Food production from the first crops to the present day

Sponsored by Dunkeld and Birnam Historical Society and the Dunkeld and Birnam Community Growing Group (The Field) at Birnam Arts, 23 November 2015, 7.30

A survey of crops and croplands – from domestication 10,000 years ago, through the arrival here of settled agriculture in the late stone age; through the developments of bronze and iron to the ill years of the 1600s; through the major improvements in the 1700s that gave hope; through the technology of the 1900s that eventually removed the threat of famine; to the subsequent choice between sustainability and exploitation, and society choosing the latter; to the present state of soil degradation and reliance on imports for food security; and to a sustainable future, perhaps … with some tales along the way of life and farming when horse was the quickest way along the A9.


More …

Settled agriculture is a recent experiment in human history. Domestication of crops from wild plants, as recently as 10,000 years ago, produced the wheat, barley, maize and rice that we know and eat today. Maize and potato were domesticated in the Americas and could not cross the Atlantic at that time and rice was too far away in Asia, but wheat, barley and oat came by land and sea across Europe to the north Atlantic seaboard where around 5000 years ago, they found a welcoming soil and a mild climate.

The grain crops enabled a settled society. In good years, there was food to last the winter, giving time to think and make things. Stability allowed people to learn the skill and enterprise to trade in the new technologies of bronze and iron that came across Europe centuries later. Waves of migration, Celts and Romans included, caused no great change to the basic type of grain and stock-farming of the region. A neolithic farmer, teleported here for the day, would recognise our crops and farm animals (except neeps and tatties which weren’t here in their day).

Yet time, ignorance and oppression took their toll: centuries of misuse, the principles of soil fertility unappreciated or ignored. Soils exhausted and yields dropping to subsistence levels. Agriculture unable to cope with the run of poor weather in the late 1600s? Starvation and famine.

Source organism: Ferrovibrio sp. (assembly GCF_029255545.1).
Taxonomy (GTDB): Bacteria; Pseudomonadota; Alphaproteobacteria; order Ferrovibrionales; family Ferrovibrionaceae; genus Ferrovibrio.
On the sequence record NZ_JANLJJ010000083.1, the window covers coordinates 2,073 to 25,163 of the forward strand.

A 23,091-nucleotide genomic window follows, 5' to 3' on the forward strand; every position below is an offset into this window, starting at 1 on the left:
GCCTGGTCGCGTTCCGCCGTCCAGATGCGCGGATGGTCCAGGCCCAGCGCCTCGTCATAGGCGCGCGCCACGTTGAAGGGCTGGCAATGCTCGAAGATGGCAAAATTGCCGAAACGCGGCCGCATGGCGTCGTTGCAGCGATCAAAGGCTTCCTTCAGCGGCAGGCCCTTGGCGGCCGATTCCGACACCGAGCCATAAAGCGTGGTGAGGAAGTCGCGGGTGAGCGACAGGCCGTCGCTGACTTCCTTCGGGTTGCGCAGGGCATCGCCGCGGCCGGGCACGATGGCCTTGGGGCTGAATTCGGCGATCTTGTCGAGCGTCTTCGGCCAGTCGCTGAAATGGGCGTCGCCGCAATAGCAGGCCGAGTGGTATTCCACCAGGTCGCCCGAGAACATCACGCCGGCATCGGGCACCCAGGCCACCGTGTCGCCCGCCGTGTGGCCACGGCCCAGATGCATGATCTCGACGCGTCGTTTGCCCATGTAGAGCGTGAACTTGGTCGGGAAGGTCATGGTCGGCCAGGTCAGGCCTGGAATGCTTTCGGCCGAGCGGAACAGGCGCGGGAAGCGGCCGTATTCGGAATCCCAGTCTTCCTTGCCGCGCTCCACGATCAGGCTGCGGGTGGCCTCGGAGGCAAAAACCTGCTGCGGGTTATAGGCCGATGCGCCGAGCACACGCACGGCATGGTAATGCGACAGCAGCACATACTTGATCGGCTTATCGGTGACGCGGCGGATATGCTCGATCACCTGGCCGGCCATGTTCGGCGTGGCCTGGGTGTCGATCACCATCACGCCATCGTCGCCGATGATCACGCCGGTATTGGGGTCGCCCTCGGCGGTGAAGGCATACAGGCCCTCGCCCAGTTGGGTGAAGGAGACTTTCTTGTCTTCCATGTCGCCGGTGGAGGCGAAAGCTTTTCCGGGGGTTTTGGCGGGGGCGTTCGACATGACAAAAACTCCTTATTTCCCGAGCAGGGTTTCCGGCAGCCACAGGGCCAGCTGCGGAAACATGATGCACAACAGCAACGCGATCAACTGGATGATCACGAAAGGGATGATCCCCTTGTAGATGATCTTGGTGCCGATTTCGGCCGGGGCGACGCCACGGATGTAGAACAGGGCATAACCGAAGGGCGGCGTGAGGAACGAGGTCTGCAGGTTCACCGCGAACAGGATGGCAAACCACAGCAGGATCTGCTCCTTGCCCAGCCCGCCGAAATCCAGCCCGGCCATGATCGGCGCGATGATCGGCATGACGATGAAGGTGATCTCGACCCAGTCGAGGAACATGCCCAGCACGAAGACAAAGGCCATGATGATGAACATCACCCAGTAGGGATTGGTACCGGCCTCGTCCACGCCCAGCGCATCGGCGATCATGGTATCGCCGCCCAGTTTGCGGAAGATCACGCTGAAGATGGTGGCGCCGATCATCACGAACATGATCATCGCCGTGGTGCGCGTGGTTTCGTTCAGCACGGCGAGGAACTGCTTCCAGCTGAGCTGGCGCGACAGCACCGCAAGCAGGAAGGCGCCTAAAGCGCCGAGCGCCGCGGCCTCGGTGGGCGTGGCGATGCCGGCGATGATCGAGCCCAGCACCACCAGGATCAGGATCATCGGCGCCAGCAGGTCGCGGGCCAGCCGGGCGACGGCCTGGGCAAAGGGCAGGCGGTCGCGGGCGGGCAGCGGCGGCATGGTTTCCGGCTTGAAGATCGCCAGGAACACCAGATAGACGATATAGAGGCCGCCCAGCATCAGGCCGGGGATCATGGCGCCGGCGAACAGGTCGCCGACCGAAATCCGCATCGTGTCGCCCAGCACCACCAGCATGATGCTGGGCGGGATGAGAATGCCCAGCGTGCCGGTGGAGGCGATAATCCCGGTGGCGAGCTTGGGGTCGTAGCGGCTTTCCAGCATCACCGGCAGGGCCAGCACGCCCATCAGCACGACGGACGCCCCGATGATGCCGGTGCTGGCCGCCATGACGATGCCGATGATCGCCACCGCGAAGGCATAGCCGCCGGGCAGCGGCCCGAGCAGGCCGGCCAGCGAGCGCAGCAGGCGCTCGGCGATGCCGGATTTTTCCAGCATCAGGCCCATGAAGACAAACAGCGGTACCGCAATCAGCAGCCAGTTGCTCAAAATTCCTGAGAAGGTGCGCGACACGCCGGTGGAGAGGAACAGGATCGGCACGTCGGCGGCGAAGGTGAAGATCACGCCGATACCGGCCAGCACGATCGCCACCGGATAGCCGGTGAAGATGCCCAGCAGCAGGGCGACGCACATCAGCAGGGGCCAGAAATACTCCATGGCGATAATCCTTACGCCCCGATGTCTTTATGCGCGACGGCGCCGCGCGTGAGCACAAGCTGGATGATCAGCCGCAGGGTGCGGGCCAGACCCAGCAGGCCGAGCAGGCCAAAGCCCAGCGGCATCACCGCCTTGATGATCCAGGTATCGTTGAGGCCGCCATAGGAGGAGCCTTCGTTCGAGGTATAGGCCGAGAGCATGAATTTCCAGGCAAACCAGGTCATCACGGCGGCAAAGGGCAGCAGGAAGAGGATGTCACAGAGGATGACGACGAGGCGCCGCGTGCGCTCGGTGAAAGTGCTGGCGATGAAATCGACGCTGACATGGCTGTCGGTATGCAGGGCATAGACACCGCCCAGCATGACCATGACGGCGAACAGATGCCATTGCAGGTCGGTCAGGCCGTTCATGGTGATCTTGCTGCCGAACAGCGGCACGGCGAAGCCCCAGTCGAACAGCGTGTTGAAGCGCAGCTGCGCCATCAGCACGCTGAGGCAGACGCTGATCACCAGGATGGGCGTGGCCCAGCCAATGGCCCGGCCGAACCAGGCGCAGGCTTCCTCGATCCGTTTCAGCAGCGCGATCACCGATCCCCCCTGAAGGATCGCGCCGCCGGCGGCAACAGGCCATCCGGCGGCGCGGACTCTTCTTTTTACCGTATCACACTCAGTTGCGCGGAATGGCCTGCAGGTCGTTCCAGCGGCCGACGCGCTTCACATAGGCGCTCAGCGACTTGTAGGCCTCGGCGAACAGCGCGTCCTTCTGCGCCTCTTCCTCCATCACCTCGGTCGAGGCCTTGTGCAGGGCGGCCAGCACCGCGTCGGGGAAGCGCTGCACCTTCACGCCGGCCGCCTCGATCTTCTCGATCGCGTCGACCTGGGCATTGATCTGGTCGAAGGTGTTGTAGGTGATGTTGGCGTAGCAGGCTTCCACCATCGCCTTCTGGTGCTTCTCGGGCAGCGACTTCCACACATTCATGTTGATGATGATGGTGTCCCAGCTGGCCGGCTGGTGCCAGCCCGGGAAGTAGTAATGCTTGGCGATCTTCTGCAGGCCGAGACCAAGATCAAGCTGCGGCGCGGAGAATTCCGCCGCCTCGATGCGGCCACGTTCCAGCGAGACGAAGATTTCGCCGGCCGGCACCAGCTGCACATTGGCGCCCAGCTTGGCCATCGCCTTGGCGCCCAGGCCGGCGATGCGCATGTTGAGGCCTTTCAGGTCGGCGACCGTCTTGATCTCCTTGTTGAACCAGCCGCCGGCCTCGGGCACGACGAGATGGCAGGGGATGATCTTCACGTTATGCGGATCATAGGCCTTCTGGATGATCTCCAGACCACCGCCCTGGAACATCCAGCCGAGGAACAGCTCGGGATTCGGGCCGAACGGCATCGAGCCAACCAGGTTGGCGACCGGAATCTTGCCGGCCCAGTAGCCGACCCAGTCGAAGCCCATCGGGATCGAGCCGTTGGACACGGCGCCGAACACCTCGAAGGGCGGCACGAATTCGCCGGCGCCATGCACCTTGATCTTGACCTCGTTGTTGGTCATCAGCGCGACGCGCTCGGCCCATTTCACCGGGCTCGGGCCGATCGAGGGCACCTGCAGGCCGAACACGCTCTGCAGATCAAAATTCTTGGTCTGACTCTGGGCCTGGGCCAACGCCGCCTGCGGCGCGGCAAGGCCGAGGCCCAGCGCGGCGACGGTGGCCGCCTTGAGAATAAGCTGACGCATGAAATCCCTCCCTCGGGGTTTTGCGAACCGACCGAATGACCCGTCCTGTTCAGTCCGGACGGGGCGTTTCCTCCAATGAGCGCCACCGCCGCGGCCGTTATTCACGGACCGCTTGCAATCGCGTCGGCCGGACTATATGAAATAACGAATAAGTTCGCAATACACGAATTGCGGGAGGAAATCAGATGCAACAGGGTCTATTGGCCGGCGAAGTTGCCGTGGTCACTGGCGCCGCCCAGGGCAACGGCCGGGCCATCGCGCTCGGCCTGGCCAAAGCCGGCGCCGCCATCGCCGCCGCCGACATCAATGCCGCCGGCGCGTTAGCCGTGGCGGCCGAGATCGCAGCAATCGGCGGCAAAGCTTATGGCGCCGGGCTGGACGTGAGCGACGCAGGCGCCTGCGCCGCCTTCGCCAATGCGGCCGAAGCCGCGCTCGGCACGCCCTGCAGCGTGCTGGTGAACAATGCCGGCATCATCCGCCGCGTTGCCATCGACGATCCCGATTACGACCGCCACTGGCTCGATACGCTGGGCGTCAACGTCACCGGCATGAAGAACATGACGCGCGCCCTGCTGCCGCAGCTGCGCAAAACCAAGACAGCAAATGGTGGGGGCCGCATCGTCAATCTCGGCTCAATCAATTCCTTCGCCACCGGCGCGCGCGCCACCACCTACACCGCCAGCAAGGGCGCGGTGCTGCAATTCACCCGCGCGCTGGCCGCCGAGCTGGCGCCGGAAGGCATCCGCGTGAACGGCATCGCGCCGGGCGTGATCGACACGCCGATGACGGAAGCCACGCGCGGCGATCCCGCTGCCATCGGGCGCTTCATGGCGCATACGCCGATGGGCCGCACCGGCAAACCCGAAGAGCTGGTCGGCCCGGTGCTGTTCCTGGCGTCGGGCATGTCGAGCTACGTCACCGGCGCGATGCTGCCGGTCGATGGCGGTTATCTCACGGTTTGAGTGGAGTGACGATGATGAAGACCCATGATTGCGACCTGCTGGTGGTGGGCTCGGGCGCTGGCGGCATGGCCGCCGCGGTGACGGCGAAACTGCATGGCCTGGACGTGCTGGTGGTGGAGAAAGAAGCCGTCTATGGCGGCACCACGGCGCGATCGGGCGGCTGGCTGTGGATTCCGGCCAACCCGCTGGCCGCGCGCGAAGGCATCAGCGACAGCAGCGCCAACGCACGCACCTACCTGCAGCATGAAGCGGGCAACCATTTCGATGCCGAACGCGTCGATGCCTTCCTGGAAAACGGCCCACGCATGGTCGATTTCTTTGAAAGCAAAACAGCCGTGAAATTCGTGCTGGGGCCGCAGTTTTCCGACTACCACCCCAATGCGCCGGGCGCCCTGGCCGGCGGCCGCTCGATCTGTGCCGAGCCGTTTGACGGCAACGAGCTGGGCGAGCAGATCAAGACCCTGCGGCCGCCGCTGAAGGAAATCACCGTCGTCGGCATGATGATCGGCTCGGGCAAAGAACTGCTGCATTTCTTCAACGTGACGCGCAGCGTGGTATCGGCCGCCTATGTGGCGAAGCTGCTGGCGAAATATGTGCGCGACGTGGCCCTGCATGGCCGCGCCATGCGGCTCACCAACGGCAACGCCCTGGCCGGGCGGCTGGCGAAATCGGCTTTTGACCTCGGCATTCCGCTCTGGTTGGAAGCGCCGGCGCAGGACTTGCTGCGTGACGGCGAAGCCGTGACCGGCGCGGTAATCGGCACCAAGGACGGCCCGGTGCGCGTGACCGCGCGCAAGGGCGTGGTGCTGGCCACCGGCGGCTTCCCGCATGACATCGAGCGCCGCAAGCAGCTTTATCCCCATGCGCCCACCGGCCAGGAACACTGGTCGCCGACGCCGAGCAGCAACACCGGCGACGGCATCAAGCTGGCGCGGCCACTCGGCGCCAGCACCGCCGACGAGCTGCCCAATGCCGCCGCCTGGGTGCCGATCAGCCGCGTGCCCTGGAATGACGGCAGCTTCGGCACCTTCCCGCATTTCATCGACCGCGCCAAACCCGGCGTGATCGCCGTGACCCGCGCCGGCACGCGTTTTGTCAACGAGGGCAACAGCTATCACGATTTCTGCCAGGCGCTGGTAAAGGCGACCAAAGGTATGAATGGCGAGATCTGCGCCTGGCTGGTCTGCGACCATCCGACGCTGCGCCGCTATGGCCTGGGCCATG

Then came the age of improvement after 1700 – lime, fertiliser, turnips and other tuber crops, the levelling of the rigs, removal of stones, drainage, new machines for cultivation, sowing and harvest, the global search for guano, the coordinated management of crop and stock – benefits that allowed outputs to rise in the 1700s, but not yet to the point where famine was memory. That came later. It was not until the technological developments of the 1900s – industrially made and mined fertiliser, pesticides and advanced genetic types – that the threat of hunger was finally dispelled from north-west Europe.

But these same technologies opened the way for excess and instability. They encouraged the breaking of two established links that had held cropped agriculture since it began here.

The first was that grain and other crops no longer relied on grazing land or grass crops for manure. Grain could be grown more frequently, on more area and with more inputs – eventually encouraging a phase of intensification after 1950 that increased yield but in many places to the detriment of soil and the wider environment, and now with a diminishing return from inputs.

The second was that local production became separated from local consumption. The increasing wealth and global trade of the 1900s – the legacy of the industrial revolution – meant that people no longer relied for their subsistence on what was grown in local fields. This second decoupling became so great that by the 1990s, all cereal carbohydrate eaten in Scotland, except oat, was grown elsewhere and imported.

There are some big questions therefore. Will intensification continue to degrade soils and even start to drive down output? And is our food supply now too vulnerable to external influence – disruption by global terrorism, variation in world cereal harvests, future phosphate wars and volcanic eruption?

So what of the future! Yields are still high. Agriculture is diverse and diversifying in its margins. But threats to soil and food security will increase and need to be tackled. Technology alone will not solve the problems.

Geoff Squire

James Hutton Institute, Dundee UK

The speaker illustrated his talk with some ancient cereals and a bag of grain, all grown in the Living Field garden.

The quotations from Andrew Wight’s journals from his travels by horse are now available free online:

Wight, A. 1778-1784. Present State of Husbandry in Scotland. Extracted from Reports made to the Commissioners of the Annexed Estates, and published by their authority. Edinburgh: William Creesh. Vol I, Vol II, Vol III Part I, Vol III Part II, Vol IV part II, Volume IV Part II. All available online via Google Books.

His notes on bere, oat and flax in the region of Dunkeld and Birnam will appear in a later article on this web site. Any further enquiries: geoff.squire@hutton.ac.uk

The Tay at Dunkeld looking East, March 2015 (squire / living field)
The Tay at Dunkeld looking East, March 2015 (squire / living field)